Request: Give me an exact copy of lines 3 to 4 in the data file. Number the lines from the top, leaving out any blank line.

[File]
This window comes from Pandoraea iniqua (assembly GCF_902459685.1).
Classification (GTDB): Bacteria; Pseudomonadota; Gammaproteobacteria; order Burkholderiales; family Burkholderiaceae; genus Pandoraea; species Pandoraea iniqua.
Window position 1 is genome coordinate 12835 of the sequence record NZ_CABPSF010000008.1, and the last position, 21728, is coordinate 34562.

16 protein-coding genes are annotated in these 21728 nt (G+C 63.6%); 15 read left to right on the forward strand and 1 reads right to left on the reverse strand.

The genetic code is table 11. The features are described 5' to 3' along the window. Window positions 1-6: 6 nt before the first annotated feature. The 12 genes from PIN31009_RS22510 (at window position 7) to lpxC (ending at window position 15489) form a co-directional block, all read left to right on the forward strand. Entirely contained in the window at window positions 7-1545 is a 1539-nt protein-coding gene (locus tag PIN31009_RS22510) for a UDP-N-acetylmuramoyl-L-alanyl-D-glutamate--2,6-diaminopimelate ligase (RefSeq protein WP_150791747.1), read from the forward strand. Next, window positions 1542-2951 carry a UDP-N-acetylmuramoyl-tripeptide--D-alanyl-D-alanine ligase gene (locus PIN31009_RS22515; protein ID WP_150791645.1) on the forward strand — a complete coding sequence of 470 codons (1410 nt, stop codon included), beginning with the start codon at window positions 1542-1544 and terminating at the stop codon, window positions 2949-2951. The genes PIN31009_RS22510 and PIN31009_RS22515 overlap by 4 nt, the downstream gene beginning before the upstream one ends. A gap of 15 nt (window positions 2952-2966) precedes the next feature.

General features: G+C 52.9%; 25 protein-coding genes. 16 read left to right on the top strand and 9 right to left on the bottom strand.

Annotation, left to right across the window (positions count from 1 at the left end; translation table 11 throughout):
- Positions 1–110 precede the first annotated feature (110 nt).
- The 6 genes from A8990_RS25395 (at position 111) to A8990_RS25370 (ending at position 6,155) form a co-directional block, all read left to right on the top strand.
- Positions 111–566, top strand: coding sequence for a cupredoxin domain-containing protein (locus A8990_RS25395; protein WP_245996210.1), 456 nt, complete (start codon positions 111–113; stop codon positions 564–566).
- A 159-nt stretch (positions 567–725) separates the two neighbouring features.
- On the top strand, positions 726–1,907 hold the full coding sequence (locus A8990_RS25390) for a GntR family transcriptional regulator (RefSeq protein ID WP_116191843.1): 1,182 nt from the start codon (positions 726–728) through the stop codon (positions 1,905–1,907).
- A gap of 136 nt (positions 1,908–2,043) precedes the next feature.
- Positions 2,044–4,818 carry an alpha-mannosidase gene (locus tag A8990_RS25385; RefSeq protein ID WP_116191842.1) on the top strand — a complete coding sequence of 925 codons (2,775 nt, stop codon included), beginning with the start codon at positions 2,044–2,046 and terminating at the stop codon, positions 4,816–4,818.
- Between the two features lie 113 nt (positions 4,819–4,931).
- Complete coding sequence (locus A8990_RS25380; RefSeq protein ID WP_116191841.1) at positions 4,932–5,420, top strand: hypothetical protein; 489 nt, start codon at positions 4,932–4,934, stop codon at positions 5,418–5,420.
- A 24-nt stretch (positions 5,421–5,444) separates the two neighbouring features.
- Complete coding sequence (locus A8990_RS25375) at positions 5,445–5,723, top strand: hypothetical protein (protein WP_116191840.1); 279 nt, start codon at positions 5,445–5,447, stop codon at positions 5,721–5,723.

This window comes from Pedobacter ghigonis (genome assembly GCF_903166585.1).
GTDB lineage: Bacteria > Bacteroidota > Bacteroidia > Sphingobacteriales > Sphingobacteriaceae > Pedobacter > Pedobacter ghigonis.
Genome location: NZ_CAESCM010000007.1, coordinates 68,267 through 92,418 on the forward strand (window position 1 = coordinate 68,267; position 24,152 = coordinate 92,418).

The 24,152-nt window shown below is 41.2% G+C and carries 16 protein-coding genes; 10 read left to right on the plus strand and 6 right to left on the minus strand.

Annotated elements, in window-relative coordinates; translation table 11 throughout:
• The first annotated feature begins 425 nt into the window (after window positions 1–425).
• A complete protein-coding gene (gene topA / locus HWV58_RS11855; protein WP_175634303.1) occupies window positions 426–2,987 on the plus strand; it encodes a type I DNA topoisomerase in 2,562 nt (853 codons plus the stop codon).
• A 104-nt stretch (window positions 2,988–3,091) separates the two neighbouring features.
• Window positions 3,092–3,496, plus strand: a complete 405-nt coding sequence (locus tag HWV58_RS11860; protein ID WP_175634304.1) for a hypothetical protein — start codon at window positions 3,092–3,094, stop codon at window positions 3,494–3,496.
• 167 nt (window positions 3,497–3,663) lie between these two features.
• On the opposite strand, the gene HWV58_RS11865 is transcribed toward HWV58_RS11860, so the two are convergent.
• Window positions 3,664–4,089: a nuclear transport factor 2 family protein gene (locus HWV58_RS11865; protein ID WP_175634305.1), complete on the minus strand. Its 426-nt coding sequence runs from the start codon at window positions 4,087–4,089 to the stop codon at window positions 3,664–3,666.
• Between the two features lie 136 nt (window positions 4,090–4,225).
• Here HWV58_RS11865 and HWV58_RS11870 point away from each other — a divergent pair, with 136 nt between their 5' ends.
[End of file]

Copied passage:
Window position 1 is genome coordinate 12835 of the sequence record NZ_CABPSF010000008.1, and the last position, 21728, is coordinate 34562.

16 protein-coding genes are annotated in these 21728 nt (G+C 63.6%); 15 read left to right on the forward strand and 1 reads right to left on the reverse strand.